HIV vaccine

For decades, HIV has successfully evaded all efforts to create an effective vaccine but Dr. Shane Crotty and his collaborators at TSRI are inching closer. Their latest study demonstrates that optimizing the mode and timing of vaccine delivery is crucial to inducing a protective immune response in a preclinical model.

More than any other factors, administering the vaccine candidate subcutaneously and increasing the time intervals between immunizations improved the efficacy of the experimental vaccine and reliably induced neutralizing antibodies. Neutralizing antibodies are a key component of an effective immune response. They latch onto and inactive invading viruses before they can gain a foothold in the body and have been notoriously difficult to generate for HIV.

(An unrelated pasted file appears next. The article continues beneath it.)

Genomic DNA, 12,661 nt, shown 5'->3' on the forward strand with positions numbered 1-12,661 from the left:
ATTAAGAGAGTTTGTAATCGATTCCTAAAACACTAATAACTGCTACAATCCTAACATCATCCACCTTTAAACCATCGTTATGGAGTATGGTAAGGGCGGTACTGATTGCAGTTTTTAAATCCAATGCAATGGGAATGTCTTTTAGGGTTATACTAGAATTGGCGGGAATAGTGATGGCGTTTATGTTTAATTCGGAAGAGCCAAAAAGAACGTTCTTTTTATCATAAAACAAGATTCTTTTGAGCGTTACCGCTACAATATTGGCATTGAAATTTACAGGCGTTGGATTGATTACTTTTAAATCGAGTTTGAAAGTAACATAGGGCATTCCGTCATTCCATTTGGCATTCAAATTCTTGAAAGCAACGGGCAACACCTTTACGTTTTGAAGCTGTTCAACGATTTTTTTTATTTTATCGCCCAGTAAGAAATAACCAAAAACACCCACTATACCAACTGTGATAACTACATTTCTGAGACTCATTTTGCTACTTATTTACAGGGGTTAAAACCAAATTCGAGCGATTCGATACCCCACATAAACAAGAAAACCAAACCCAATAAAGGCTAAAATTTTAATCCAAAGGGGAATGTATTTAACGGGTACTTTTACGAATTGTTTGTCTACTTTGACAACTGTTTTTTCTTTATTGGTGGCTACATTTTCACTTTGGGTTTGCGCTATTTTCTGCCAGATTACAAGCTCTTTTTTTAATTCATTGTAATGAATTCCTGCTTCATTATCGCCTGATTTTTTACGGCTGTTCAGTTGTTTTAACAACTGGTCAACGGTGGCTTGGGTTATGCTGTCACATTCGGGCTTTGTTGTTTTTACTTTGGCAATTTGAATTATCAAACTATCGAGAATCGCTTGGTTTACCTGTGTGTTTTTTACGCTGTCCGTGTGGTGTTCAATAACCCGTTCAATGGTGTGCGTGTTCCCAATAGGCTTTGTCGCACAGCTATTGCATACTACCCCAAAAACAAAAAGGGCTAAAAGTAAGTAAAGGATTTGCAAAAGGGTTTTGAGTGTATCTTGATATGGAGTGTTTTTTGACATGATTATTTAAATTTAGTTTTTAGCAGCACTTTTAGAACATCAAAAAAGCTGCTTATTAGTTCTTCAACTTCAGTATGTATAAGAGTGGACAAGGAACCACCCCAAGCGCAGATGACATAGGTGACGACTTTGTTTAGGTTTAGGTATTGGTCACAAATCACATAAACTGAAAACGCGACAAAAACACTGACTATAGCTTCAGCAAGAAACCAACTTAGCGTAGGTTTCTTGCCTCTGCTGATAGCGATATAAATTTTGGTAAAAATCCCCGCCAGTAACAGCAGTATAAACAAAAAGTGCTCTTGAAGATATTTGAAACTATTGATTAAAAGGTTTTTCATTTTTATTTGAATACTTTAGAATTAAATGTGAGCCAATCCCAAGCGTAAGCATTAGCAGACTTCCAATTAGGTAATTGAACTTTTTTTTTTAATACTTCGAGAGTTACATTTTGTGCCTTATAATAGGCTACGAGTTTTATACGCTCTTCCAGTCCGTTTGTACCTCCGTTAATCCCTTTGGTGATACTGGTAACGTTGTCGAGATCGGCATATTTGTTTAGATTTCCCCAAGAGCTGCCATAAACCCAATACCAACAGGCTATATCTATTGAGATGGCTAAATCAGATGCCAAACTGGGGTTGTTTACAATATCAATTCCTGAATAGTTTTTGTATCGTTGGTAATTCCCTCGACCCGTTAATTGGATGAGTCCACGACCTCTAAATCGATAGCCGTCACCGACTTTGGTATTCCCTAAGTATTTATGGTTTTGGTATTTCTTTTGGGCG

The researchers called their findings an important milestone on the long journey toward and HIV vaccine and after the promising tests, the vaccine candidate will go into clinical trials next year.